Parents expressed concern last night about the Regional School Committee’s knowledge of Common Core issues. What ended up front and center again was frustration over school committee communication practices. And again, the school committee pointed to Open Meeting Law as responsible for stifling discussion.
During Audience Sharing at the meeting, a Northborough mother presented a petition with 366 signatures from Northborough and Southborough (purportedly captured within “a few short days by a handful of people”).
The petition calls for a pro/con forum to be held on the Common Core by the last day of school and for available committee members to attend. (Click on petition to the right for the full text.)
Lynn Minasian-Somers explained that the petition’s purpose was to educate committee members who are responsible for implementing school policies:
I am asking you to be educated about this issue. That’s all I’m asking you to do, please! The pros and the cons. It is not a simple issue, It’s not a bipartisan issue, it is the future of education in our town, in our state, and in our country.
Chair Kathleen Harrigan refused to discuss the petition or topic last night. The chair claimed that since the item wasn’t on the agenda, Open Meeting Laws prevented a discussion.
John O’Mara asked if it was possible to add the item to next month’s agenda, Harrigan responded that they would take the suggestion. But she clarified that it’s up to her and Superintendent Christine Johnson to decide whether or when to add it to an agenda.
In answer as to when they would know if something was on the agenda, Harrigan answered, “When the agenda comes out.” She followed that the agenda is posted at least 48 hours in advance of the meeting.
Asked to add the item to the agenda, Harrigan deferred that to later in the meeting, giving the audience no indication at that time of whether she would support it or not.
O’Mara continued to try to get the pulse of the committee. He said that in the past the committee had been in favor of holding a forum. Now there is very little time left in the school year:
But we’re trying to get a sense: Are you with us, the idea of a free and fair exchange? Or is this going to be kicked down the road, so we lose this opportunity and it will be another year before we even discuss it?
Some members backed Harrigan’s stance, while most remained quiet. One member, Barbara O’Mara, asked to address the petition and questioned the policy. The practice of how to handle audience sharing issues and who has authority over the agenda was discussed and debated among school committee members. (Discussion covered Robert’s Rules of Order, committee policy, and Open Meeting Law.)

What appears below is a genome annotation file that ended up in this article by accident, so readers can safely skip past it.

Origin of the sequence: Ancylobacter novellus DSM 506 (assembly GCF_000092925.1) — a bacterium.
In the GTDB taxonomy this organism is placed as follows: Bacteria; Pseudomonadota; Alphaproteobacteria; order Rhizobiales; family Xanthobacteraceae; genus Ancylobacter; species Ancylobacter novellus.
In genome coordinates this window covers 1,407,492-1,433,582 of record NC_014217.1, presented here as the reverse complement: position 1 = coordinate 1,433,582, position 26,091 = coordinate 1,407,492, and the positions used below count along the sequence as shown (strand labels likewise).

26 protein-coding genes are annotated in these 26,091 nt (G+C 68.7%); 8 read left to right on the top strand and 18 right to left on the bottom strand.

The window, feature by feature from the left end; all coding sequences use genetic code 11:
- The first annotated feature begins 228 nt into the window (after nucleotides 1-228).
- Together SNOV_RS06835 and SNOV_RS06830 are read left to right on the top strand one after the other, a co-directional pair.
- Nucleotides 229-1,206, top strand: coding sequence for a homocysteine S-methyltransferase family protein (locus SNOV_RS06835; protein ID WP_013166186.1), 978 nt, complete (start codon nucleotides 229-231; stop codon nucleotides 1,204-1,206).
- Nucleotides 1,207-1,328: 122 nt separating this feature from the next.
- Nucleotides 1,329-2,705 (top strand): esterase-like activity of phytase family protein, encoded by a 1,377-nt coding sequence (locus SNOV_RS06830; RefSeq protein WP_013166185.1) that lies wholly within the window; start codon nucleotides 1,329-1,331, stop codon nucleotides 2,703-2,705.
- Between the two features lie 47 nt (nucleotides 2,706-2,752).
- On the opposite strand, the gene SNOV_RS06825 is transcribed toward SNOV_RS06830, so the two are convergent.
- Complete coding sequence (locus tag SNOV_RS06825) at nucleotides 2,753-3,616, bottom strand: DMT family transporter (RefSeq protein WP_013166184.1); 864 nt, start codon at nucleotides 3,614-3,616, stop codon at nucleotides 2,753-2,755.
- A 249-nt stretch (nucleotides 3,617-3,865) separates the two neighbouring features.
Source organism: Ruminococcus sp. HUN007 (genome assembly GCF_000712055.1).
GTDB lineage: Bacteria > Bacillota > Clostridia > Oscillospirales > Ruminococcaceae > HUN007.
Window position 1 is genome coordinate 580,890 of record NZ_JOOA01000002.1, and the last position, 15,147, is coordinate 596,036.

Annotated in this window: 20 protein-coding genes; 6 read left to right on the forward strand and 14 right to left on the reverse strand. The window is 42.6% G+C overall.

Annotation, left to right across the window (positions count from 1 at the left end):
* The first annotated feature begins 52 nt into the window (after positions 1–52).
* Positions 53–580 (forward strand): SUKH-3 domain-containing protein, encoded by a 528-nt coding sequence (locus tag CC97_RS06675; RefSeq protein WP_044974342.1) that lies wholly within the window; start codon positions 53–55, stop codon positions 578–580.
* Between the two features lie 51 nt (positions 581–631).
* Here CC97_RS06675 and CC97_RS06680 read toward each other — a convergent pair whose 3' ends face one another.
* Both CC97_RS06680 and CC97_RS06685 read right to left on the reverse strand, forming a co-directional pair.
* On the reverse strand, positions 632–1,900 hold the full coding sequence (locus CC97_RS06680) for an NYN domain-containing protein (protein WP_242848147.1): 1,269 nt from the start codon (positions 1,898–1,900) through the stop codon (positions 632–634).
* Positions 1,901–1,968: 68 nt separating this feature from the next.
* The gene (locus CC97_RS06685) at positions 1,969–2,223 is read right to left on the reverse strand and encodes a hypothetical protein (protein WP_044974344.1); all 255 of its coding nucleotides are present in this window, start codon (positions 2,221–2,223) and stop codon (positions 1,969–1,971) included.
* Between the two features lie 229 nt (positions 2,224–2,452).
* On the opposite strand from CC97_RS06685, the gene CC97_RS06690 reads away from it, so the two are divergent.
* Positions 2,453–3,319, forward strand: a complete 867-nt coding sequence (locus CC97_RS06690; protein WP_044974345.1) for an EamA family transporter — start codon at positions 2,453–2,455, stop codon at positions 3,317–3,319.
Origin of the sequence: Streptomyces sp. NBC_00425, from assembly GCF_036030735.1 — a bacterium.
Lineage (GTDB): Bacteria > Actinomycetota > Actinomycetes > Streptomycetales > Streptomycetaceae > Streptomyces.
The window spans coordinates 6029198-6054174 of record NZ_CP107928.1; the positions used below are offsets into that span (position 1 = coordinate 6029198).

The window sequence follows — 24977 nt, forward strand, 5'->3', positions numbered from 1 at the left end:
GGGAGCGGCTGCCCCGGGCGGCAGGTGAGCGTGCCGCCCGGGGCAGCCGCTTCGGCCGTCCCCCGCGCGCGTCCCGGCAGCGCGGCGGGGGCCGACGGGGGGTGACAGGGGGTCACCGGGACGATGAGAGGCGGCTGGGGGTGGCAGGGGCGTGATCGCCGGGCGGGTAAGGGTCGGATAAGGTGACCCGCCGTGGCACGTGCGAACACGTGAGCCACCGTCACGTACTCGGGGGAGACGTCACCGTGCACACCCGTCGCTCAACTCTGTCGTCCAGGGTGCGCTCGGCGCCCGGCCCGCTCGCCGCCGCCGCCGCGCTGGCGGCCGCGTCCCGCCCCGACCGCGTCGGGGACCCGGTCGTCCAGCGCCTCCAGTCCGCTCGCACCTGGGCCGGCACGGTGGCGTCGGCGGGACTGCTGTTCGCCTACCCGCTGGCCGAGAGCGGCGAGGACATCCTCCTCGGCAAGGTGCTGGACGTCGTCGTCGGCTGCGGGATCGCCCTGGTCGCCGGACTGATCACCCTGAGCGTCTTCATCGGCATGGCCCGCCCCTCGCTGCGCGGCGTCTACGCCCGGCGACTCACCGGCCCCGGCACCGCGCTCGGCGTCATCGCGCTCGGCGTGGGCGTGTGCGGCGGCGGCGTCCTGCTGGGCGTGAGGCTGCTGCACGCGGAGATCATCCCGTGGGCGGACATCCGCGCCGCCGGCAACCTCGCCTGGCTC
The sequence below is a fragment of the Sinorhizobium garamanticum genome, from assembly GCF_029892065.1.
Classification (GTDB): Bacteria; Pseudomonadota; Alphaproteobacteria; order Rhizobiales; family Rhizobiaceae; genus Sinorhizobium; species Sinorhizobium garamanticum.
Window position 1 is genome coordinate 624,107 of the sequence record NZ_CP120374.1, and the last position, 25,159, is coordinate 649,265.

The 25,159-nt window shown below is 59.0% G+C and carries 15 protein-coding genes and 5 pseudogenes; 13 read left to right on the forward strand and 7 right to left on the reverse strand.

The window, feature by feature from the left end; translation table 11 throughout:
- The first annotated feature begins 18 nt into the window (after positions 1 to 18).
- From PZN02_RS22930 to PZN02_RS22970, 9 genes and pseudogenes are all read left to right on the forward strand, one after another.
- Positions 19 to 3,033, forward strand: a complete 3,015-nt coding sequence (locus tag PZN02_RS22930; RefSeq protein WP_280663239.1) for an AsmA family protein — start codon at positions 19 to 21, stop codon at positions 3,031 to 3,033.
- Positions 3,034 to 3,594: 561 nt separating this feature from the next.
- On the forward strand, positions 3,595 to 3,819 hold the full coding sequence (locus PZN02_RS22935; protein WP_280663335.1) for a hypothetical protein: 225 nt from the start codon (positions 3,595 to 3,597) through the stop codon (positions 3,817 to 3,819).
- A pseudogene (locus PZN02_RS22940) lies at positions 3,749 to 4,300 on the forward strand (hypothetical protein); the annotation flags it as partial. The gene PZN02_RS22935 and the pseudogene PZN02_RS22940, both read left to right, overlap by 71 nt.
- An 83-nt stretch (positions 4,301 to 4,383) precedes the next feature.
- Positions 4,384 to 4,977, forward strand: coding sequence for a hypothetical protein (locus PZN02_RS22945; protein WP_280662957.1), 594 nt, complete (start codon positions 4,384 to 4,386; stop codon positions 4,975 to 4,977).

As a point of order, Harrigan did tell audience members that the committee had decided that Common Core education should be addressed by the Curriculum Advisory Committee. She said the subcommittee had been working on that all year and meetings were publicly shared. (Later, Johnson invited the public to that final meeting of the year, this afternoon at 3:30 pm at Algonquin. Department of Education speakers will address how Common Core fits in the Mass curriculum.)
Barbara O’Mara rebutted that those meetings aren’t a pro/con discussion.
Minasian-Somers said that she hopes to hold a public forum at the Northborough Library on Saturday, June 20th. She has two speakers in mind and would be happy to hear suggestions for more speakers.
Later, during next month’s agenda discussion, Harrigan and Johnson emphasized that June’s meeting would be a very full agenda. Member Joan Frank suggested that the Common Core forum be scheduled outside the committee meeting, as when Johnson held MCAS forums. She suggested that it be considered for next year.
Member Dan Kolenda supported a forum outside of the committee. Kolenda said that since the committee Common Core dictates are outside of their purvue. He said everyone could be encouraged to attend forums like the one proposed at the library.
Member David Reuger asked if they should put the discussion on next month’s agenda. Harrigan said they could. Member Paul Butka suggested the Curriculum Advisory Committee could present to the committee their work to date.
Johnson said that they were “definitely good ideas and worth conversation at the appropriate time.”
The superintendent qualified that before holding a forum, she needs clarification about the purpose. She explained that
Common Core is a generically applied term to reference many aspects that are not at the heart of what the Common Core is when it comes down to the implementation of the Common Core as it applies to curriculum, instruction, and assessment.
She said that the term is used different ways. Internally, educators use it to refer to what is embedded in the curriculum frameworks. If parents are talking about issues like data acquisition, they may walk away frustrated.
Without clarification of whether or not it would be on next month’s agenda, the meeting was adjourned.
Updated (5/21/15 2:26 pm): I had incorrectly written that Paul Butka suggested an update by the Policy Review Committee.